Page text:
11 February 2013

Gambia: The Future of the Gambia Groundnut Corporation and the Cooperative Marketing Societies

Foroyaa will try to arrange a special interview with the Managing Director of the Gambia Groundnut Corporation and as many chairpersons of the Cooperative marketing societies to find out why they could not compete with the private buyers and the impact their marginalisation would have on the Gambian economy.

The Gambian population has been told by the Agribusiness Services & Producers' Association (ASPA that the Country has a groundnut producer price determination mechanism which takes into account the World Market Prices for Groundnut Products as well as parameters and ratios relevant to the domestic marketing system.

No producer price for groundnuts could be established without the approval of Government. ASPA is just designed to give expert advice on the factors needed to be considered in determining producer prices. The Government did approve for the groundnut marketing season to last from 3rd December 2012 to 15th March 2013.

The Press release issued by APSA, pegged the farm-gate Groundnut Producer Price at D1O,450 (ten thousand four hundred and fifty Dalasi per metric tonne for the 2012/13 Groundnut Marketing Season. In the Gambia, farmers sell their groundnuts per bag. According to the finding of reporters, One Metric Tonne of groundnuts is equivalent to 15 bags sold by domestic producers.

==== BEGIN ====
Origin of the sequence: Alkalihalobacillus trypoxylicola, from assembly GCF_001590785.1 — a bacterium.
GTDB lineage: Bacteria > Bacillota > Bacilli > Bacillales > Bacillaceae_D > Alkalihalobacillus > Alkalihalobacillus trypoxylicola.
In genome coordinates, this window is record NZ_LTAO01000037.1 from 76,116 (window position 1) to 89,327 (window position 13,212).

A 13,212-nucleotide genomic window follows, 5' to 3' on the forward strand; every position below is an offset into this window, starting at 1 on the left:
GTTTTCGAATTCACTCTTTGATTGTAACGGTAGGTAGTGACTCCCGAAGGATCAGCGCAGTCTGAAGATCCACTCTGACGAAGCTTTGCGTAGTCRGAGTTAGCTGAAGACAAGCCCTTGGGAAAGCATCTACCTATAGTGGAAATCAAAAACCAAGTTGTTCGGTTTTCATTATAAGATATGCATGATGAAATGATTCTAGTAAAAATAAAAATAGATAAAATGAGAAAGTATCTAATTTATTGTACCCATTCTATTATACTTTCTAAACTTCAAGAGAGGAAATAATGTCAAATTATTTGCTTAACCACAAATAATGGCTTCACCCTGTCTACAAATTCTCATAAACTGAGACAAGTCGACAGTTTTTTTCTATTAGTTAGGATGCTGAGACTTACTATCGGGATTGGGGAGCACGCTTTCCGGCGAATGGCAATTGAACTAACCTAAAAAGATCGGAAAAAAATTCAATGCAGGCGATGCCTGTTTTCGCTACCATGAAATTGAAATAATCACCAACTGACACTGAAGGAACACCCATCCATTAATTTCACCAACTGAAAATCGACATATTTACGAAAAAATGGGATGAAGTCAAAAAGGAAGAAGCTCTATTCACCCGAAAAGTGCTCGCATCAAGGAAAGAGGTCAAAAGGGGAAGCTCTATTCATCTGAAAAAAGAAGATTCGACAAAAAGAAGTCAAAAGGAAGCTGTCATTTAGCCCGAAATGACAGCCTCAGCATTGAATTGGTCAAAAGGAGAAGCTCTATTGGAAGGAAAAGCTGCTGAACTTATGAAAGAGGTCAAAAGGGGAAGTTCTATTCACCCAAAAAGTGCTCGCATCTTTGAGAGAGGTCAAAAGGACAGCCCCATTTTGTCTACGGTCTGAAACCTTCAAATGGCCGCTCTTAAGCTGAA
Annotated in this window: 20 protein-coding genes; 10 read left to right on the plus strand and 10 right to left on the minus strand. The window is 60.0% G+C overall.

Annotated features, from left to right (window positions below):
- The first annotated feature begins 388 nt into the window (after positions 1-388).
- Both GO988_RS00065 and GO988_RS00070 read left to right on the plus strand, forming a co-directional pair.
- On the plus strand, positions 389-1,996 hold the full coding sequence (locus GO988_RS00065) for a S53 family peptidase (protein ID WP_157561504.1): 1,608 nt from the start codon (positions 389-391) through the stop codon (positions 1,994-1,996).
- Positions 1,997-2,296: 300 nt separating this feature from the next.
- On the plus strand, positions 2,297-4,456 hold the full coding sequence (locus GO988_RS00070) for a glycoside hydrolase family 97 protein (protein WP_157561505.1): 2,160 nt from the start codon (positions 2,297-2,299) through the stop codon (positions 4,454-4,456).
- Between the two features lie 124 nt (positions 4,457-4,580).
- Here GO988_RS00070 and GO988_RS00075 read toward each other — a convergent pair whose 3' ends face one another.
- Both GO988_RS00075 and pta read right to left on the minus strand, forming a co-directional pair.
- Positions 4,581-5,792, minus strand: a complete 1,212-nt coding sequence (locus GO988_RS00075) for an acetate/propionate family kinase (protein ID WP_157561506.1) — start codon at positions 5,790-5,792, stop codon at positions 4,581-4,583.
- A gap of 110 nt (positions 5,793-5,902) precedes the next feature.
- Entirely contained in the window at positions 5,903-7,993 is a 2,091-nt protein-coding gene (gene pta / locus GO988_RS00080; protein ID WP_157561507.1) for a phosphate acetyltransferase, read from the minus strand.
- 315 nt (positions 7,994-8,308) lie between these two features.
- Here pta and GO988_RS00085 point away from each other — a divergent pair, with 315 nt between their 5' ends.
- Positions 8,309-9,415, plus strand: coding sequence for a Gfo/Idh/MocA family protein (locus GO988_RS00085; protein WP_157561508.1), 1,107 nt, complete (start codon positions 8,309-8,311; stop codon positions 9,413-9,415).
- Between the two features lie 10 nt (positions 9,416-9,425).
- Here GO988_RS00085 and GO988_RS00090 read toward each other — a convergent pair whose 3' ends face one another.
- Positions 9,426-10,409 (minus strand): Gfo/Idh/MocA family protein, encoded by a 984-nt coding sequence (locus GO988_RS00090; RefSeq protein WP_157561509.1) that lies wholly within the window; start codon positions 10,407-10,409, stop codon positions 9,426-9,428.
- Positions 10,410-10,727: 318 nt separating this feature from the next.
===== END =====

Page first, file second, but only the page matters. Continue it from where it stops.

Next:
The GGC used to give money to Secco Managers to buy groundnuts in collaboration with cooperative societies. Like the old marketing board such as GOMB and GPMB, the GGC almost had a monopoly in purchasing nuts. The initial idea of linking marketing boards to cooperative marketing and consumer societies was designed to make such boards to purchase groundnuts at state determined prices and then import and sell fertilizer and rice at state determined prices so that they would be affordable to the farmers. Now that marketing corporations cannot have impact on the prices of fertilizer, farming implements and basic commodities like rice it is not feasible for them to have monopoly over the purchase of groundnuts.

Notwithstanding, GGC is more than a marketing Corporation. It also has the capacity to produce both oil and soap and other commodities such as cattle feed, etc. This value added production could also generate employment and add to the growth of the GDP of the country.

Foroyaa cannot understand why private buyers are purchasing nuts at more than 15,000 dalasis per mertric tonne while GGC is paying much less. The producer price mechanism of the country is therefore diffractive and should be overhauled with immediacy if GGC is not to be completely privatized after the season. The current producer price that GGC is willing to pay is a death warrant for the Company and the cooperative marketing societies that are linked to them. Suffice it to say retrenchment of staff would be the ultimate outcome. Urgent review of the Price determination mechanisms are essential.

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